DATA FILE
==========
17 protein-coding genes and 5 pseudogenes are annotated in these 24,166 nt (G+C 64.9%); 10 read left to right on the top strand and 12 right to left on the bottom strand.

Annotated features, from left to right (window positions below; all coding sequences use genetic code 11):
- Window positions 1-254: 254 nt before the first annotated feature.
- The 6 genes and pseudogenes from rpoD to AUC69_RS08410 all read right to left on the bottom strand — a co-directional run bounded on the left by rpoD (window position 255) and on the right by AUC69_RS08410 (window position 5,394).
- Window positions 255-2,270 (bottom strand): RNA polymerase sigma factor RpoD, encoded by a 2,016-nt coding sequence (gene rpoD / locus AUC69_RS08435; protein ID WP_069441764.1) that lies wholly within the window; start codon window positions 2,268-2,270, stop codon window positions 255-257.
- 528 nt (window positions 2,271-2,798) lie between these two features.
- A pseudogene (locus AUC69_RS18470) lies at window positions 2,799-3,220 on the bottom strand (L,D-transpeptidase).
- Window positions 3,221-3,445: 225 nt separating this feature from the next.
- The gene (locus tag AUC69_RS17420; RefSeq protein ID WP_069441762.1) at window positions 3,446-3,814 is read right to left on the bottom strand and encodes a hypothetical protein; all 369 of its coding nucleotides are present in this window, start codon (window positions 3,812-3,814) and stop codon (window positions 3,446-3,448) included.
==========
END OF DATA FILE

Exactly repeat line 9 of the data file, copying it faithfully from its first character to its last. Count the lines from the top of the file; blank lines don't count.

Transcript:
- The gene (locus tag AUC69_RS17420; RefSeq protein ID WP_069441762.1) at window positions 3,446-3,814 is read right to left on the bottom strand and encodes a hypothetical protein; all 369 of its coding nucleotides are present in this window, start codon (window positions 3,812-3,814) and stop codon (window positions 3,446-3,448) included.